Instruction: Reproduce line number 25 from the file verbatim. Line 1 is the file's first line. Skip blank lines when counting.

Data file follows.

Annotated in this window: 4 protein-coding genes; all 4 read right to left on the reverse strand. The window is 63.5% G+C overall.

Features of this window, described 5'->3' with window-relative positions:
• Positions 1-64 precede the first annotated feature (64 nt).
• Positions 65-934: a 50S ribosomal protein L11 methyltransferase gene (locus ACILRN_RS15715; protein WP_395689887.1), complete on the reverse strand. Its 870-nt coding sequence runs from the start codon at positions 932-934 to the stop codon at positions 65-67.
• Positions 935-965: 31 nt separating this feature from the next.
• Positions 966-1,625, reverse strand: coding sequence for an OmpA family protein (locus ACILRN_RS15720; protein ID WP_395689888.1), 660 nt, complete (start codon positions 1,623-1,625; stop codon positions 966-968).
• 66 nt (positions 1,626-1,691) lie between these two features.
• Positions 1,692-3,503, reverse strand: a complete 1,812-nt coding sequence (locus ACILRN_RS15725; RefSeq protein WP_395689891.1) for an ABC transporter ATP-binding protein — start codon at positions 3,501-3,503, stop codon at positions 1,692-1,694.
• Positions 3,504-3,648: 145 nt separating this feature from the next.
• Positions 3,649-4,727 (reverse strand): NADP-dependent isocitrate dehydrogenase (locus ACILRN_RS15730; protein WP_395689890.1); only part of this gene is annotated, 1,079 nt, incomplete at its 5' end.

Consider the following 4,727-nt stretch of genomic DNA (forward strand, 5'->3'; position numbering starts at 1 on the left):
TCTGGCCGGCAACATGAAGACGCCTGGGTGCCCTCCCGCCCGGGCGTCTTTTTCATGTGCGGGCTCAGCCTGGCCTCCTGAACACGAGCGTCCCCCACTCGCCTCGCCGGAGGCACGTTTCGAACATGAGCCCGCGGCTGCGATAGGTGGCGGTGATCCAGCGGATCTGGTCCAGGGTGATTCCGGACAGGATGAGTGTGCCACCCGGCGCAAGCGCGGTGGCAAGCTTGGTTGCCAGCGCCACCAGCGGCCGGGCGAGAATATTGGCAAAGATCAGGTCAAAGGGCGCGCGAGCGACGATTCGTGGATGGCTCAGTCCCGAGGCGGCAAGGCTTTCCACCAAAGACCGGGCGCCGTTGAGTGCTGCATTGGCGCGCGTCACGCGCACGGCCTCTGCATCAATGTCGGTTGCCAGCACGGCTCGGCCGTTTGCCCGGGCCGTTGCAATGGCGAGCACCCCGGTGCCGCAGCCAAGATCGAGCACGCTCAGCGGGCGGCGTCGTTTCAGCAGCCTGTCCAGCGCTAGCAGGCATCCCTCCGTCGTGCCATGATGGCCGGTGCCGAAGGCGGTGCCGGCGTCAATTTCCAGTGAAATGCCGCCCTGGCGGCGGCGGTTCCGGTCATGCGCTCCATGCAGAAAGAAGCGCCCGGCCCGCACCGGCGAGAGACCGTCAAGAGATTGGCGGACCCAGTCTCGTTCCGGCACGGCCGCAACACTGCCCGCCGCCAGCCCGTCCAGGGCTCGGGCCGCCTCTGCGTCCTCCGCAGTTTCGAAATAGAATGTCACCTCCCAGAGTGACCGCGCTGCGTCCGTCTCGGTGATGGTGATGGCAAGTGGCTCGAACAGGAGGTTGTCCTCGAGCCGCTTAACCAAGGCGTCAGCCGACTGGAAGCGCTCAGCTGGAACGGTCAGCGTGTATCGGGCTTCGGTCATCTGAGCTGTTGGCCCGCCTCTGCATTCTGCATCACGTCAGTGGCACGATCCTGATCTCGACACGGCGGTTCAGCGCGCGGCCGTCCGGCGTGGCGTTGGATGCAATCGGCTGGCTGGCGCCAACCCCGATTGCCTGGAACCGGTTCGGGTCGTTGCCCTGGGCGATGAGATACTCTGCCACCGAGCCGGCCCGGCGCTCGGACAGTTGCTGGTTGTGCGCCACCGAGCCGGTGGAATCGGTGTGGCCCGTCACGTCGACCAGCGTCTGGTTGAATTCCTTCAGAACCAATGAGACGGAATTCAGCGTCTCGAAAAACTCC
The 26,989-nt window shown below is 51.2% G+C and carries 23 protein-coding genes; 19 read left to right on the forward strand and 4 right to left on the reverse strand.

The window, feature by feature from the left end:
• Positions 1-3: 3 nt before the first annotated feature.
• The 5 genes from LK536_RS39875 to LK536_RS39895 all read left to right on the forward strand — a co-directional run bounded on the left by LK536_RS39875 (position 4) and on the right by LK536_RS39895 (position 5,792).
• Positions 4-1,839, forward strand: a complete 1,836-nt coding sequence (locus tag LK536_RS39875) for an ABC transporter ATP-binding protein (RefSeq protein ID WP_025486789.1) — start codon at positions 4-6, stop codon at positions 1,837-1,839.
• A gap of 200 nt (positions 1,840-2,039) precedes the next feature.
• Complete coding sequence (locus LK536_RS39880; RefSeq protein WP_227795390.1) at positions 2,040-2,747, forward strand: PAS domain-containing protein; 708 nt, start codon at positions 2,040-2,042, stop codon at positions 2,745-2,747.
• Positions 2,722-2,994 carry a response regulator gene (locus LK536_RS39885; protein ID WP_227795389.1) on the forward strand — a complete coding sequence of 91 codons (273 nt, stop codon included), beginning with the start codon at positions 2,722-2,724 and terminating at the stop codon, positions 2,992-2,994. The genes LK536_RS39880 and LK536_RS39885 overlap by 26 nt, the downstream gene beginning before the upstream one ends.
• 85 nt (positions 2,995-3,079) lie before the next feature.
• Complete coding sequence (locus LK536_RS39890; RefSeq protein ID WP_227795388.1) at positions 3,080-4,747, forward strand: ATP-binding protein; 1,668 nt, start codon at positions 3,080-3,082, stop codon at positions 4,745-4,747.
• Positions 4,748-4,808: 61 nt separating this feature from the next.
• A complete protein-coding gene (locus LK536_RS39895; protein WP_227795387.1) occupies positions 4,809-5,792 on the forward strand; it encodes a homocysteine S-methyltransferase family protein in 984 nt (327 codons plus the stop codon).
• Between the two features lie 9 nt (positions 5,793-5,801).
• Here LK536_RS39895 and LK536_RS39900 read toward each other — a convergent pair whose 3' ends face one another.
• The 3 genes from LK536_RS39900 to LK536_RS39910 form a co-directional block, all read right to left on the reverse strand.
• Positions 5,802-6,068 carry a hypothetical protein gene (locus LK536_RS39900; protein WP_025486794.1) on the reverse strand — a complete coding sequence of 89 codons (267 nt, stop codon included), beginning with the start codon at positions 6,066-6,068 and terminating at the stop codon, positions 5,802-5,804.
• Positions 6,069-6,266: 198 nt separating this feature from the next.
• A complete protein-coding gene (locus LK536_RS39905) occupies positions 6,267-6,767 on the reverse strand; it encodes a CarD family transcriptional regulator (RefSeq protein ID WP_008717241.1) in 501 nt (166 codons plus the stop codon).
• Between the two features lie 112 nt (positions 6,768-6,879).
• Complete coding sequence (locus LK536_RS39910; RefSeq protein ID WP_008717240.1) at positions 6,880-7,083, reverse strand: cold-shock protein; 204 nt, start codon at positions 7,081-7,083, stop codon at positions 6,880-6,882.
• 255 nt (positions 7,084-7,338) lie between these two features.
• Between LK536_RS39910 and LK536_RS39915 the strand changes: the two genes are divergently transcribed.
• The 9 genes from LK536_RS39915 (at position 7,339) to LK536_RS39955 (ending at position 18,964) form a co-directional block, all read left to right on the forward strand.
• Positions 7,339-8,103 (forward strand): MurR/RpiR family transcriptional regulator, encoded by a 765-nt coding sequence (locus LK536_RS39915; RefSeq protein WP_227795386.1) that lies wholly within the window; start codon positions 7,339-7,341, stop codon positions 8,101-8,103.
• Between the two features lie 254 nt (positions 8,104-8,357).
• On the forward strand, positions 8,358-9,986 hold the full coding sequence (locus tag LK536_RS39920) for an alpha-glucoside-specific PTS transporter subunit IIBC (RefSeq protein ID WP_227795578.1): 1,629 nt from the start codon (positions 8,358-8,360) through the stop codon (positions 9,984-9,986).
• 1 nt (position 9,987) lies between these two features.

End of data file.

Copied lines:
• Between the two features lie 9 nt (positions 5,793-5,801).